In reality, I think we can live comfortably on $20,000 or less per year (in lower cost of living areas). But there are additional unknowns, such as having children in the future, and all of the healthcare changes taking place today. To be safe, my current goal is to accumulate roughly $600,000 in a taxable account, plus any funds inside retirement accounts (IRA, 401k, SEP, etc.). The result is a portfolio that should be able to sustain our living expenses, even if the market plummets.
If you don’t know your monthly/annual expenses, you need to figure it out. The easiest way we have found is using the free Personal Capital tool.
Once you know your expenses, do the simple math required to figure out your own “financial freedom number.”
Next, Increase your savings rate
Your savings rate is a function of income and expenses. It’s best to both increase income and decrease expenses.
Increasing income is easy for some and difficult for others. Obviously more education typically leads to higher wages and more employment opportunities. You can also pick up books on negotiating your salary and benefits (like this one).
Decreasing expenses is equally important. As you can see above, small increases in annual spending require a significant stash of supporting assets. By lowering your annual expenses, and subsequently increasing your annual savings rate, you can get there much quicker.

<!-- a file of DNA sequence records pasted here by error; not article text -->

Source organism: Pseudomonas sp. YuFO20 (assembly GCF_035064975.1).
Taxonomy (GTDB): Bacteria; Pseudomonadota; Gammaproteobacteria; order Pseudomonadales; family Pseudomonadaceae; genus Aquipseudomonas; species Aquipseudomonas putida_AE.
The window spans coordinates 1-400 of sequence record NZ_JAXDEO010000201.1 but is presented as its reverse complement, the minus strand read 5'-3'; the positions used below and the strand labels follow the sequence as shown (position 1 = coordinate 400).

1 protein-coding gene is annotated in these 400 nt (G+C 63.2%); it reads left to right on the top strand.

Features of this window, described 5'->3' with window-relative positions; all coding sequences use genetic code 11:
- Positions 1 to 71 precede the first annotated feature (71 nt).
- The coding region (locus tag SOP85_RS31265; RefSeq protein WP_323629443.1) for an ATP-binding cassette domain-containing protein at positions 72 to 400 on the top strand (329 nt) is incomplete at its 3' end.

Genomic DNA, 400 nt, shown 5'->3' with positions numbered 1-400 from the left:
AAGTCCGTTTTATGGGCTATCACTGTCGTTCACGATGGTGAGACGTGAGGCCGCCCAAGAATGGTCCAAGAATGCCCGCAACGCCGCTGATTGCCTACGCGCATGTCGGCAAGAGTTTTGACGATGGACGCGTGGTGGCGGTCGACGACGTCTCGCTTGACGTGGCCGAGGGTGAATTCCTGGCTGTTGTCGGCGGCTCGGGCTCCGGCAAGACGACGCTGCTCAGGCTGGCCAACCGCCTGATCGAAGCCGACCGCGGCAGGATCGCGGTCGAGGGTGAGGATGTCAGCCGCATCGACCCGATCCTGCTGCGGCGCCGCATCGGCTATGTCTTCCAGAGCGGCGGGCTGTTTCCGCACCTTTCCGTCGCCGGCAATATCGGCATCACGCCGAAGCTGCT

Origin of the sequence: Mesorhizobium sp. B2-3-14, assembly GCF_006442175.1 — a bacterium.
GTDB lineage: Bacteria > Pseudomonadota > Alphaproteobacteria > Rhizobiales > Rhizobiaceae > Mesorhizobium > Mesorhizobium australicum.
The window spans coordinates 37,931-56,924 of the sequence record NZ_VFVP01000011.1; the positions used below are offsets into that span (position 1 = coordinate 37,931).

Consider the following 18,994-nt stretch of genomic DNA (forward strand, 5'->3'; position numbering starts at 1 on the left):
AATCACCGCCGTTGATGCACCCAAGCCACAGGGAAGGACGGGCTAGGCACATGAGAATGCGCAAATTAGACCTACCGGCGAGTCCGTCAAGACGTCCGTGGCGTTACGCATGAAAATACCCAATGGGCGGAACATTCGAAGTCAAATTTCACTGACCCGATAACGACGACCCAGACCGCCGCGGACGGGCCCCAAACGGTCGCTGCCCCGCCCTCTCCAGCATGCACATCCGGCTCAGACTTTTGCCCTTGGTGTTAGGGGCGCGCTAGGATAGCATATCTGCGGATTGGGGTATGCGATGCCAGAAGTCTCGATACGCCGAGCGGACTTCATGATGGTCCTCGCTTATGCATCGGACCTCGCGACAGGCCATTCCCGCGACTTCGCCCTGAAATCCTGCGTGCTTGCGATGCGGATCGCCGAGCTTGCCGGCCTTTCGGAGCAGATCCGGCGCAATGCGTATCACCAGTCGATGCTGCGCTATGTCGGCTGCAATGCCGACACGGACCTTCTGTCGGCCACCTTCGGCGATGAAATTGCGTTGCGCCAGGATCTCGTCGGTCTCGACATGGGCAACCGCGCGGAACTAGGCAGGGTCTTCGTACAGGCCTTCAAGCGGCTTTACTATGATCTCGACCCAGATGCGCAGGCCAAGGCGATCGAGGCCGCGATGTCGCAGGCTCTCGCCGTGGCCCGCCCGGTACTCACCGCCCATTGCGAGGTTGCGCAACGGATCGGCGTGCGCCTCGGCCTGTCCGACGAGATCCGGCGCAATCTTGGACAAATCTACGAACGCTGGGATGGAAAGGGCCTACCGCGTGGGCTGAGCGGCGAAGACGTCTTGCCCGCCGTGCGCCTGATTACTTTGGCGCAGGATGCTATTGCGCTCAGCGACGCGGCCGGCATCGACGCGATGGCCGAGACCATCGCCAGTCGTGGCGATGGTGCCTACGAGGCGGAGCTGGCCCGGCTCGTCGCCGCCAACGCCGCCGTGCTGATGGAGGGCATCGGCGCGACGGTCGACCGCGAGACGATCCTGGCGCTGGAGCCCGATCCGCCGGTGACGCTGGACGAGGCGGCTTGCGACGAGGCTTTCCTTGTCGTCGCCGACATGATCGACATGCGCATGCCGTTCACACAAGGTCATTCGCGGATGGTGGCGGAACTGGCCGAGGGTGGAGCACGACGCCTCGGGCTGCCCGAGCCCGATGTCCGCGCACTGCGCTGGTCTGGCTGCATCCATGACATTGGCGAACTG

We are currently close to a 90% savings rate, and while we haven’t achieved full financial freedom, we are progressing.
It has been important for me to figure out the appropriate balance of enjoying life today, while simultaneously staying focused on reaching financial independence. It can be a difficult task. What has helped immensely is being thankful for the progress made. Today at age 25, Vanessa and I are in a great position. Completely debt free, and enough assets to choose our jobs and even our careers without worrying about any temporary loss of income.
People often view financial freedom as an enormous task that requires years of saving and investing. That’s usually true, but it’s much more wise to focus on each victory along the way. For example, most people could pay off all non-mortgage debt, and accumulate enough assets to buy temporary freedom to find another job or career that they enjoy. Those are huge steps in the right direction that should be celebrated.
What do you think? Are you actively pursuing financial freedom?